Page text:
Very Different Economic Times in Red vs. Blue States

Baseball may be the national pastime, but the national obsession, at least among our media and political elite, is declaring that we're either on the brink of a recession or in one. Never mind the evidence.

Politicians, pundits, and prognosticators galore have gotten into the act, some for several years:

  • Democratic presidential candidate Barack "Talk and Tax the Economy Down" Obama declared that there was "little doubt we've moved into recession" in July. Obama is one of the three Democratic architects of our current tax-threatened, oil-starved POR (Pelosi-Obama-Reid) economy.

  • After the first-quarter economy grew a bit, MarketWatch's Rex Nutting, seemingly disappointed, told us that we could have a recession even if growth never goes negative.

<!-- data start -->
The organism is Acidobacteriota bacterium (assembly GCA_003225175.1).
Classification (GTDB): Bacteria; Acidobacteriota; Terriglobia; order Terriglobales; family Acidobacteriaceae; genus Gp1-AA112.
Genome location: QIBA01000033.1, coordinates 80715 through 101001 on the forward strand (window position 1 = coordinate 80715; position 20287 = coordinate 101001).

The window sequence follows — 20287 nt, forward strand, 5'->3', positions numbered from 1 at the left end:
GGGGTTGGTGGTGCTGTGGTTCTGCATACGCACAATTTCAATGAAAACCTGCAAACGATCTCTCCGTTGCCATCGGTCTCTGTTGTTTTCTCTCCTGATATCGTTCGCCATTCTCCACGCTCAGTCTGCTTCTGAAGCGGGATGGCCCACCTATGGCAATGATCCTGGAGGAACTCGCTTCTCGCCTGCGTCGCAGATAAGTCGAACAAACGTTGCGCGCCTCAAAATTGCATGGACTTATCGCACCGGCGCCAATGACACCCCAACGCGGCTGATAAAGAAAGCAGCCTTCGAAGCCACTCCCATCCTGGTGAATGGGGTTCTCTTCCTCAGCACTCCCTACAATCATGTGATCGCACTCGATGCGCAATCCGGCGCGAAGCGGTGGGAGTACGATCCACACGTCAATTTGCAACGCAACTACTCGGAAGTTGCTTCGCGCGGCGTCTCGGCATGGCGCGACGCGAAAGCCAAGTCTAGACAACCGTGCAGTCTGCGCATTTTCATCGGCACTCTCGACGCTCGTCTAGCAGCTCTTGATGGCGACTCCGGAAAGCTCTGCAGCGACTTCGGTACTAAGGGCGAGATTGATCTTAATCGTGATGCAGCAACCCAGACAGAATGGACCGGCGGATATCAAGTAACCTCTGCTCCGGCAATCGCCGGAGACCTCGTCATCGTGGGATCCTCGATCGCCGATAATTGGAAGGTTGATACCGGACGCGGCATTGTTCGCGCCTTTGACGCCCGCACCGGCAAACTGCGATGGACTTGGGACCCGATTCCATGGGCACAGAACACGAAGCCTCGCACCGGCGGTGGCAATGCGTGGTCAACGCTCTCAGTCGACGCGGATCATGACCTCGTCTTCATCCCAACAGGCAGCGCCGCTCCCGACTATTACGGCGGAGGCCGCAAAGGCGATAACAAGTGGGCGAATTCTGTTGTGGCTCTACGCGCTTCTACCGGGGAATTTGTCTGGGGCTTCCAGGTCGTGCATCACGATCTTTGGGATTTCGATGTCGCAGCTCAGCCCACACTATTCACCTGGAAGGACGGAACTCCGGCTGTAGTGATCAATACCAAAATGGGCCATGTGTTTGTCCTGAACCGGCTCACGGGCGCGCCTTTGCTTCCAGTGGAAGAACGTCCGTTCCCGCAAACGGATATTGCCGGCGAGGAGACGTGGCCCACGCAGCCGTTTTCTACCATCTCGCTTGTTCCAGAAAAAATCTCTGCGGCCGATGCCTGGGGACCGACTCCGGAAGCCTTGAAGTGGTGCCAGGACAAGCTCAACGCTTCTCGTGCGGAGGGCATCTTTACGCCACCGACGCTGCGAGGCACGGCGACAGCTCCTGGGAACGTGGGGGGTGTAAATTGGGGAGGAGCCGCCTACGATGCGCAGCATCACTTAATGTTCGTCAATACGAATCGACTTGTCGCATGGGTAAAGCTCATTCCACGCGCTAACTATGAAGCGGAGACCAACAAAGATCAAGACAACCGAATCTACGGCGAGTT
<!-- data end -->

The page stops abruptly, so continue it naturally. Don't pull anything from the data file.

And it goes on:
• As if to trump Nutting, after adjusted second-quarter economic growth came in at an annualized 3.3%, David Wyss, chief economist with Standard & Poor's, told a writer that the recession "started in the fourth quarter of 2007." The CNN writer himself brazenly added that "several economists say they are certain the United States is in recession, and that no one should be fooled into thinking otherwise by a strong second-quarter GDP report."

  • Associated Press writers have penned dozens of economic articles with references to an imminent or already-existing recession during 2007 and 2008. Some "downturn" references go back to 2005 and 2006, years in which growth came in at 2.9% and 2.8%, respectively. The all-time topper was AP reporter Jeannine Aversa's April 5 assertion that "it's no longer a question of recession or not. Now it's how deep and how long."